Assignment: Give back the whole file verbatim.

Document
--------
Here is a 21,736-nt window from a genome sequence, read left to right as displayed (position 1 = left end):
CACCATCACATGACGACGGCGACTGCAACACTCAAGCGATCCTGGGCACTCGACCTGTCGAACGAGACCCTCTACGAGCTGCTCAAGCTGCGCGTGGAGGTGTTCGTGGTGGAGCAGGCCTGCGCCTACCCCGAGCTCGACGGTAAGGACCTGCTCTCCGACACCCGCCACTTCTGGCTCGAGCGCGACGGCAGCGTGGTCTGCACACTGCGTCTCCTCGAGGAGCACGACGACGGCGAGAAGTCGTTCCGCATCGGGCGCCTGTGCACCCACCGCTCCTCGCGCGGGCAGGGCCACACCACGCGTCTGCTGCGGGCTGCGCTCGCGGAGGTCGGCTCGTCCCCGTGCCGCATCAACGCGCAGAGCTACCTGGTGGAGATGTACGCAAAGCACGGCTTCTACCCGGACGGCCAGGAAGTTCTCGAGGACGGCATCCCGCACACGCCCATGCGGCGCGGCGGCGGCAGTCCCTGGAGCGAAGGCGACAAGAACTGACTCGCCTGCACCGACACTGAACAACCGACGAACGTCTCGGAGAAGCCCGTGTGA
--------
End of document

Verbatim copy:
Here is a 21,736-nt window from a genome sequence, read left to right as displayed (position 1 = left end):
CACCATCACATGACGACGGCGACTGCAACACTCAAGCGATCCTGGGCACTCGACCTGTCGAACGAGACCCTCTACGAGCTGCTCAAGCTGCGCGTGGAGGTGTTCGTGGTGGAGCAGGCCTGCGCCTACCCCGAGCTCGACGGTAAGGACCTGCTCTCCGACACCCGCCACTTCTGGCTCGAGCGCGACGGCAGCGTGGTCTGCACACTGCGTCTCCTCGAGGAGCACGACGACGGCGAGAAGTCGTTCCGCATCGGGCGCCTGTGCACCCACCGCTCCTCGCGCGGGCAGGGCCACACCACGCGTCTGCTGCGGGCTGCGCTCGCGGAGGTCGGCTCGTCCCCGTGCCGCATCAACGCGCAGAGCTACCTGGTGGAGATGTACGCAAAGCACGGCTTCTACCCGGACGGCCAGGAAGTTCTCGAGGACGGCATCCCGCACACGCCCATGCGGCGCGGCGGCGGCAGTCCCTGGAGCGAAGGCGACAAGAACTGACTCGCCTGCACCGACACTGAACAACCGACGAACGTCTCGGAGAAGCCCGTGTGA